There have naturally been several attempts over the years to make PGE a not-for-profit public organization. So far, they have always been rebuffed by moneyed forces.
Leap, now, to the present moment: As the overseers of the still for-profit PGE surely are having worried meetings about, in the present civilizational crisis, the socialization question naturally suggests itself again. Why should Portlanders allow Wall Street rentiers to skim off resources in this way?
Very soon, there will, of course, also be big questions about who among and how Portlanders are going to pay PGE and its absentee owners, now that capitalism has run off its rails and paychecks are dwindling at best. Again, why allow Wall Street rentiers a say in such a vital matter?
Imaginably, the financial status of POR itself might also soon reach a nasty point, raising public bailout issues. If this comes to pass, what should Portlanders demand in return?
Big questions, right?
So, what does the for-profit PGE do? It moves to pre-empt these screamingly obvious questions.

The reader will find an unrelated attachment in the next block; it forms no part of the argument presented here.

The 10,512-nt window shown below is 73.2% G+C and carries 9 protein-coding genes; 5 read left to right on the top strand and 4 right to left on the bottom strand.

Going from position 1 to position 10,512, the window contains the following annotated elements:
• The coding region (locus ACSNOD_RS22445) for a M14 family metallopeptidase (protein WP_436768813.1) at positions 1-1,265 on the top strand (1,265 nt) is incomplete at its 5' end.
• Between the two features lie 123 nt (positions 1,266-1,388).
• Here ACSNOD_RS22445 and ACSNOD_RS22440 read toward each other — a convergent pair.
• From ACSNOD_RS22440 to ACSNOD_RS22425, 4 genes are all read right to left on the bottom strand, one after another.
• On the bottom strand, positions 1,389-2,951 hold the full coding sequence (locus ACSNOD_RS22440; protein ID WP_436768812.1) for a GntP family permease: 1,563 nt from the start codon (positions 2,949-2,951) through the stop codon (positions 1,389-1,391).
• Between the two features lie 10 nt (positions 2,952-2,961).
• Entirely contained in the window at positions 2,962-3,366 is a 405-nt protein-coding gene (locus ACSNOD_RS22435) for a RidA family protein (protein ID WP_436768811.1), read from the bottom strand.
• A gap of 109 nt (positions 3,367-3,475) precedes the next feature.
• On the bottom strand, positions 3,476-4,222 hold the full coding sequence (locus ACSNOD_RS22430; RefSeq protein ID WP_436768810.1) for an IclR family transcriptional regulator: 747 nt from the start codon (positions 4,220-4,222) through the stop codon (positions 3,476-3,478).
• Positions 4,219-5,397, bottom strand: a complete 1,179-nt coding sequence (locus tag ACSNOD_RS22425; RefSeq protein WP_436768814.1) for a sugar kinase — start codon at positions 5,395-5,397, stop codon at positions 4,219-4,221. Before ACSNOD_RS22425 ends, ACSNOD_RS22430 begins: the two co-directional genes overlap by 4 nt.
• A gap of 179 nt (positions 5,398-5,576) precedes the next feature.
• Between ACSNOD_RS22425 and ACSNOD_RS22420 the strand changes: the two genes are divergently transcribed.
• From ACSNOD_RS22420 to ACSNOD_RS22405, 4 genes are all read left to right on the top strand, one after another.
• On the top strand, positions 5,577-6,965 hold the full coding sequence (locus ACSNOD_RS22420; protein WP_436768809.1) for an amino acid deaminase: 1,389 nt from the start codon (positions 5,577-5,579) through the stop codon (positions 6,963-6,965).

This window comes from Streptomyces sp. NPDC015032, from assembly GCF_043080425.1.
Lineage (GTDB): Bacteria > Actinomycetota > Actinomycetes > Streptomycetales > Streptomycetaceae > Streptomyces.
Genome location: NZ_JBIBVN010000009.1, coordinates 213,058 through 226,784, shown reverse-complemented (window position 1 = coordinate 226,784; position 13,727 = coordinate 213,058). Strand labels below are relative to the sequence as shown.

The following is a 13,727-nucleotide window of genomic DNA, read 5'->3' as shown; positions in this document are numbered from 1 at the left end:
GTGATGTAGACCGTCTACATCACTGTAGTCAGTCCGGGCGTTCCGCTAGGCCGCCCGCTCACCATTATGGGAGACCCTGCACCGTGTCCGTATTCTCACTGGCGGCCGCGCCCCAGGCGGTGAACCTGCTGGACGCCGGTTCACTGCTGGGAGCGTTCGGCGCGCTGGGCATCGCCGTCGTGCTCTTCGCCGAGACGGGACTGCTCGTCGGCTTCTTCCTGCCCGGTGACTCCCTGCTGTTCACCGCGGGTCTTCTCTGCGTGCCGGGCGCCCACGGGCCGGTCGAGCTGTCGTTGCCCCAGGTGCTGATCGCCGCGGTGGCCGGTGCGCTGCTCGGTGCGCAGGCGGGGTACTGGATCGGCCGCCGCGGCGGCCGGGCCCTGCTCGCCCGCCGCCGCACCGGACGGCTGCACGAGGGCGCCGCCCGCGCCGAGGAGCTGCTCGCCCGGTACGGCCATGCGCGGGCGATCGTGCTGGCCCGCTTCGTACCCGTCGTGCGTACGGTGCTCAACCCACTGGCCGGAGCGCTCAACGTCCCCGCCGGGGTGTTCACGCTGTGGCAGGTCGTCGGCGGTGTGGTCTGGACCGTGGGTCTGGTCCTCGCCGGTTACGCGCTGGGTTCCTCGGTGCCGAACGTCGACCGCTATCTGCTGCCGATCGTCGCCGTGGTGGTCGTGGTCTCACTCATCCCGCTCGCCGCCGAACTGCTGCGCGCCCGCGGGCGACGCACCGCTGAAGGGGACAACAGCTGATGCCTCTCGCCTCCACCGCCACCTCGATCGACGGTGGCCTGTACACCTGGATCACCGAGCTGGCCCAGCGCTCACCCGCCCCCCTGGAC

Its technique is surely happening all across the corporate-and-urban world:
Make a big-sounding donation, accompied by a press release to local news media. The aim, undoubtedly, is to implant this reaction in the audience:
Wowie! A million dollars! For homeless people and kids! So generous! So forward-thinking!
But wait. How many millions of dollars did Portland General Electric harvest on behalf of its shareholders last year alone? 1,509 millions.
So PGE is now “donating” less than one-tenth of one percent of its annual gross profits to its host city.
The minuteness of this number is enough to tell you that this is not, in fact, any kind of charity. This “donation” is neither more nor less than a marketing move, designed to pre-sell residents of the Portland metropolitan area on the notion that PGE is a good egg and shouldn’t be scrutinized.